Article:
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The third year that call still hadn’t come. I wasn’t any more clear about my work direction, but I was finding myself. I didn’t know if I had ever – in all my life – really known myself and committed to ME. I figured this out when I discovered that I hadn’t  really been happy in my life. Content, yes; satisfied, yes; accomplished, yes. But happy? I felt like I had sort of fallen into my life and hadn’t deliberately planned it out or said “I want this, and then went for it. So when people said to me now, “What do you want?”, I didn’t know.  I was frustrated that I didn’t know because I felt like I should. I felt guilty for not having figured it out sooner.

It was at that point I started my real grieving. Losing Kevin was one thing; losing myself was an extension of that. But losing our dreams when I didn’t have any of my own to plug into play was a different kind of sadness. I knew in my heart that his life was about him. Now, I had to face the reality that my life was about me, and I did not have my own dreams, my own plans, my own vision.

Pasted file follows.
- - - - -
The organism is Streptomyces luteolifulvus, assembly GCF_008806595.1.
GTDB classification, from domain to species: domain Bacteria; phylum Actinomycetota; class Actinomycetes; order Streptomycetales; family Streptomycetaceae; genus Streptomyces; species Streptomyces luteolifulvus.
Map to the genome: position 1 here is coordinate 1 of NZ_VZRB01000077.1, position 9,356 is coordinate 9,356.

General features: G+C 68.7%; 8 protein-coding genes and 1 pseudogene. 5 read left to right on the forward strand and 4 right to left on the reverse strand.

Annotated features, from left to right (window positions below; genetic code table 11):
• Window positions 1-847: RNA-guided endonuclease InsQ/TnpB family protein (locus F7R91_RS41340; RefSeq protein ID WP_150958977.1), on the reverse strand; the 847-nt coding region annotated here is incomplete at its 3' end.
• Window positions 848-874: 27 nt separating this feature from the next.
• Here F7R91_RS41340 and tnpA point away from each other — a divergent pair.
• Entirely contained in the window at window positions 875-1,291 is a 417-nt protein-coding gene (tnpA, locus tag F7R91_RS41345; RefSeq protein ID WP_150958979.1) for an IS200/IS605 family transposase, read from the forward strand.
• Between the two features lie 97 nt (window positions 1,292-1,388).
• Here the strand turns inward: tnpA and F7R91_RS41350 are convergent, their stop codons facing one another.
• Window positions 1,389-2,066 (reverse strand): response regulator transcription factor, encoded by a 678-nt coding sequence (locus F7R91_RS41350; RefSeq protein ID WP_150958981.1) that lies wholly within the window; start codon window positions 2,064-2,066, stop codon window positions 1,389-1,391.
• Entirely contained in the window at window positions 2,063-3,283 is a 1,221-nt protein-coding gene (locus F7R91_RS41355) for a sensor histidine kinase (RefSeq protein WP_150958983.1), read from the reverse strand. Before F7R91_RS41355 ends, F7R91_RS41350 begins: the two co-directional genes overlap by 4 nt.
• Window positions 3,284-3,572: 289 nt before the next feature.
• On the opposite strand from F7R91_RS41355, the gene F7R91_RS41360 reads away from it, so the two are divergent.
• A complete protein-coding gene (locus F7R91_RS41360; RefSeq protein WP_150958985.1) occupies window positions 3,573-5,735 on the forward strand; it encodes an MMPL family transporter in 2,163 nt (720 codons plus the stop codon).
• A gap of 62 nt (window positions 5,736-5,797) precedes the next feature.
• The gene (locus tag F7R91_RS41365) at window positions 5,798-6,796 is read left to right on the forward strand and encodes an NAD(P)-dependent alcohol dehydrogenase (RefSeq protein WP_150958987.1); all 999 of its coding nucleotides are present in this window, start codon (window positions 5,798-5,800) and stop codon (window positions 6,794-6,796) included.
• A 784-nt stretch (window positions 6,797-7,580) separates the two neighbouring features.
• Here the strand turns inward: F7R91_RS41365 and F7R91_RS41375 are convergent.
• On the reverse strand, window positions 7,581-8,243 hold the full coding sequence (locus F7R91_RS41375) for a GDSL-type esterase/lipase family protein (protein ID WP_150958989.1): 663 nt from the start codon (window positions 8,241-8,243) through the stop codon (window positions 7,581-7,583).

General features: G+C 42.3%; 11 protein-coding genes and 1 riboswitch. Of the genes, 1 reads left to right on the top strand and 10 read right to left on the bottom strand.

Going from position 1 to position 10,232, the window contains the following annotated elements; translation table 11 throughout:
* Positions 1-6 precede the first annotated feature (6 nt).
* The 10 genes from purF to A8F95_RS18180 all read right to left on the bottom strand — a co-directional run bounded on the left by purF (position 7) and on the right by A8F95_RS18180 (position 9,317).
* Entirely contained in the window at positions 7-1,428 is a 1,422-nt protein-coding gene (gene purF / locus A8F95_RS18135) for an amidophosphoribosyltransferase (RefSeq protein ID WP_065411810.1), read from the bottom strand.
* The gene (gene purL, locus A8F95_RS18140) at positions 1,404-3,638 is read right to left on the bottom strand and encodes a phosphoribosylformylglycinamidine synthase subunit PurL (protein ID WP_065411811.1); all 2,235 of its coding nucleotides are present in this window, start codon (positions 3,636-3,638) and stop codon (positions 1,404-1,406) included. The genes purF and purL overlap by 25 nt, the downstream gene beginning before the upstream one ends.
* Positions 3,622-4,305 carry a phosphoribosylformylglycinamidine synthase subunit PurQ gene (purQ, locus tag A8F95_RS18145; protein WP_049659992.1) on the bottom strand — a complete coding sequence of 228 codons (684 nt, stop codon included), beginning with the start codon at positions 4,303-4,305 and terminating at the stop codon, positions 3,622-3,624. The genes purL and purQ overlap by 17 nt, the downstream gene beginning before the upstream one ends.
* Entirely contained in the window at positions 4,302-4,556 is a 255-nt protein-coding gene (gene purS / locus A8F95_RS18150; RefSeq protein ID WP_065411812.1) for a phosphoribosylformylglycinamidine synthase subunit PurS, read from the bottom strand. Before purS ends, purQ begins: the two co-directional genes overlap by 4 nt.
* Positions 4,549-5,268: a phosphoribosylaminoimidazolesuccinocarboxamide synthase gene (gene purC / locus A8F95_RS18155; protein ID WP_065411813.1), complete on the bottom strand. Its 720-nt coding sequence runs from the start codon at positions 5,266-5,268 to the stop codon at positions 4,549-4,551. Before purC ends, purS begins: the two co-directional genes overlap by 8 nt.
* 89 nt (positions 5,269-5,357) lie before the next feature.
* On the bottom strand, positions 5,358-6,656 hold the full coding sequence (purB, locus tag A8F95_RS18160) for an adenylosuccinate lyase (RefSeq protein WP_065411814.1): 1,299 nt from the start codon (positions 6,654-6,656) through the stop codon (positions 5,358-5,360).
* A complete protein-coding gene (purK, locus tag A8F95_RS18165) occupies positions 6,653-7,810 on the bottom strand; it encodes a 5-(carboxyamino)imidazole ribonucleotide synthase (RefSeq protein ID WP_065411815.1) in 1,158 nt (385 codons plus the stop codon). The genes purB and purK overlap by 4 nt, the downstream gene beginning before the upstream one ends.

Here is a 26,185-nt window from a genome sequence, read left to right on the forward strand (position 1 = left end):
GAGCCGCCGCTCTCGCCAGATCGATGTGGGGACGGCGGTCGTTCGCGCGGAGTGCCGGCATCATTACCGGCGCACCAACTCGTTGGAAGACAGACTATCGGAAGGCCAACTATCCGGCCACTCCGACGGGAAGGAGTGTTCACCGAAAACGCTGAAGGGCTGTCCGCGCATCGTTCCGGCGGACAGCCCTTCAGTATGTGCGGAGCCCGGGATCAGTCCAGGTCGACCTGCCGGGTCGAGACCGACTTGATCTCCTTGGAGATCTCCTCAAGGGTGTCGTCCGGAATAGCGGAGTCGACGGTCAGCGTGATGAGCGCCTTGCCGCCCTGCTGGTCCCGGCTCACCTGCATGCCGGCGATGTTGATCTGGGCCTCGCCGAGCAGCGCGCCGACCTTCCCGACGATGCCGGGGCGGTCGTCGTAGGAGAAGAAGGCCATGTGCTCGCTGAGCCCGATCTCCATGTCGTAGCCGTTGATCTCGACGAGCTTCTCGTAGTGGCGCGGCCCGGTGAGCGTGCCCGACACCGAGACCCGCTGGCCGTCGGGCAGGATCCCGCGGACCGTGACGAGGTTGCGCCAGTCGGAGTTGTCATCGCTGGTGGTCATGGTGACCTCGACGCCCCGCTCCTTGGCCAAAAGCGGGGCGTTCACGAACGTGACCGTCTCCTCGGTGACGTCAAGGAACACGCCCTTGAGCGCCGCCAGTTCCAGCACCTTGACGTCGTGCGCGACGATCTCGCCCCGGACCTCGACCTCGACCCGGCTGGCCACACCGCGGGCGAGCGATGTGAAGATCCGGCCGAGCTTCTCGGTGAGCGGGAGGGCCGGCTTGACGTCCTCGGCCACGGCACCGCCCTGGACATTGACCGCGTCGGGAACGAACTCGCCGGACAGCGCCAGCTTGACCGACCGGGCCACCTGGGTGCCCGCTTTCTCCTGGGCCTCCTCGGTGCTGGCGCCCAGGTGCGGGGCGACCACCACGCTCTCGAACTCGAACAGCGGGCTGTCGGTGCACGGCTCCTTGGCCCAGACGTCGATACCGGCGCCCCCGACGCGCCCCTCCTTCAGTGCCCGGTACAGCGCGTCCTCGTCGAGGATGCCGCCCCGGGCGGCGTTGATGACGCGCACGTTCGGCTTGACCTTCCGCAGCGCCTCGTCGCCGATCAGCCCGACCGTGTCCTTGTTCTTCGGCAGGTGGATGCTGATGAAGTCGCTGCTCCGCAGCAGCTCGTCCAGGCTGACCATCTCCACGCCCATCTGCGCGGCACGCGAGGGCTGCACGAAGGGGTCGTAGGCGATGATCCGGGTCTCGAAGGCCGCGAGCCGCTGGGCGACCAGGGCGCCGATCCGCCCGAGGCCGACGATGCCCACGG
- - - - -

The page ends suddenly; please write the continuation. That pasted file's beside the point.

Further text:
However, I had a new awareness that even if I wasn’t exactly happy, I certainly wasn’t unhappy. I was okay just as I was. In fact, I was getting happier than I could remember being, and I knew in my heart of hearts that there was something more waiting for me. I didn’t have to go in search, I just had to be ready. So I started to work on ME instead of working at a job for money. The pay was nil but the benefits are great!!!